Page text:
I have been documenting my time since the beginning of the lockdown; at a distance and as we move into a new phase, it feels slightly less vulnerable or voyeuristic. Primarily, they are photographs for us, to celebrate this unique and diverse community in amongst a huge urban sprawl, but to also give hope for the possibility of more care and connectedness in the future. Equally, they are not posed, but come from a place of familiarity and of belonging. If we all had more of a sense of belonging, maybe we would be less likely to search for it so much elsewhere?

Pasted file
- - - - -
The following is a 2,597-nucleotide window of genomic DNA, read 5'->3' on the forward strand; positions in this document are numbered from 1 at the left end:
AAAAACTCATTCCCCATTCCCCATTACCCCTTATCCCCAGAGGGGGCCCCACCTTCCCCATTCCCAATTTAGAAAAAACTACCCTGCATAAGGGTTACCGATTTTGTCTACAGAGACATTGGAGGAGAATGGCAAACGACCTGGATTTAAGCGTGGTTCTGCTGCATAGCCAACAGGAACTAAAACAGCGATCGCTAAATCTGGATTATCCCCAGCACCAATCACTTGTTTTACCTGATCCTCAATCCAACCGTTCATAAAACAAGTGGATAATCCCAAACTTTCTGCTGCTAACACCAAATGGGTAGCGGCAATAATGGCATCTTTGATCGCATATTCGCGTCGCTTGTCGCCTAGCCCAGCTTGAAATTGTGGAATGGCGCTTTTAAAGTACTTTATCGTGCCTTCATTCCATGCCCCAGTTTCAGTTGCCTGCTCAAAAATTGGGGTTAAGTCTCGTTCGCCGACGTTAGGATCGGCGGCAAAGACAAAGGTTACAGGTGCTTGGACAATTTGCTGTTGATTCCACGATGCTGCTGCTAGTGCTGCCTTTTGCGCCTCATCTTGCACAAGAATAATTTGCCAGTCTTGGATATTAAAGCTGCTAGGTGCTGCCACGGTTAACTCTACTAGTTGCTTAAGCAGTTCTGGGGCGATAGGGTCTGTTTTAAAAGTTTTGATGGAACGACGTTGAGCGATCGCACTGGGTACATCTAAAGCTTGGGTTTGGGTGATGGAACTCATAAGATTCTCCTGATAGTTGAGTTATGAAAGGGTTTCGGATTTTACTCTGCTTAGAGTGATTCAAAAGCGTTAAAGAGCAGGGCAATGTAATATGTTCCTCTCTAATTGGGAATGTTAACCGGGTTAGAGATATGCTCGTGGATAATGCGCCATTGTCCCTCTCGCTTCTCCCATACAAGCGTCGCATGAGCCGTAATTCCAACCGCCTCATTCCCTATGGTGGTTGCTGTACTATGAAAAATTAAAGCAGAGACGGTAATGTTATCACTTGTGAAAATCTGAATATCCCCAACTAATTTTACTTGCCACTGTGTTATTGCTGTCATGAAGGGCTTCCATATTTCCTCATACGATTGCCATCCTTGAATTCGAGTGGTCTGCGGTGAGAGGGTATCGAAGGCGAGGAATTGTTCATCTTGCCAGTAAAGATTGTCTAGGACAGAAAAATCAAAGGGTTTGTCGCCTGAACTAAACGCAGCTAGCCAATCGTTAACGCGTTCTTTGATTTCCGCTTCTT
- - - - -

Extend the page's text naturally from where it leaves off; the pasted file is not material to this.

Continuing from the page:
That is not to discount the fact that we are in a time of absolute crisis. But with sorrow, rage and grief, comes joy. We are able to hold those two truths at once, and we have to, to keep surviving. It reminds me of the clarity that my own proximity with death and mortality, has given rise to. In the aftermath of my father’s death and the personal crises and complete breakdown and unbelievable depths of sorrow that ensued, came profound vulnerability and authenticity.